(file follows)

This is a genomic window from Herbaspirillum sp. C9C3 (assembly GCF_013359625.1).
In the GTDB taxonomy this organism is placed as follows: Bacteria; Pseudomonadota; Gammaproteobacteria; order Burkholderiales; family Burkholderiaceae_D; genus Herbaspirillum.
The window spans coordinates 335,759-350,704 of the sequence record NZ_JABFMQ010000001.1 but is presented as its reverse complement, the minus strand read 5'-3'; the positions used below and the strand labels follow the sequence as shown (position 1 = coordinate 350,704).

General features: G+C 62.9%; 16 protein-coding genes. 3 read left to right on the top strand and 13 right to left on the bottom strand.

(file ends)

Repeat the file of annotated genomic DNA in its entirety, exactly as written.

This is a genomic window from Herbaspirillum sp. C9C3 (assembly GCF_013359625.1).
In the GTDB taxonomy this organism is placed as follows: Bacteria; Pseudomonadota; Gammaproteobacteria; order Burkholderiales; family Burkholderiaceae_D; genus Herbaspirillum.
The window spans coordinates 335,759-350,704 of the sequence record NZ_JABFMQ010000001.1 but is presented as its reverse complement, the minus strand read 5'-3'; the positions used below and the strand labels follow the sequence as shown (position 1 = coordinate 350,704).

General features: G+C 62.9%; 16 protein-coding genes. 3 read left to right on the top strand and 13 right to left on the bottom strand.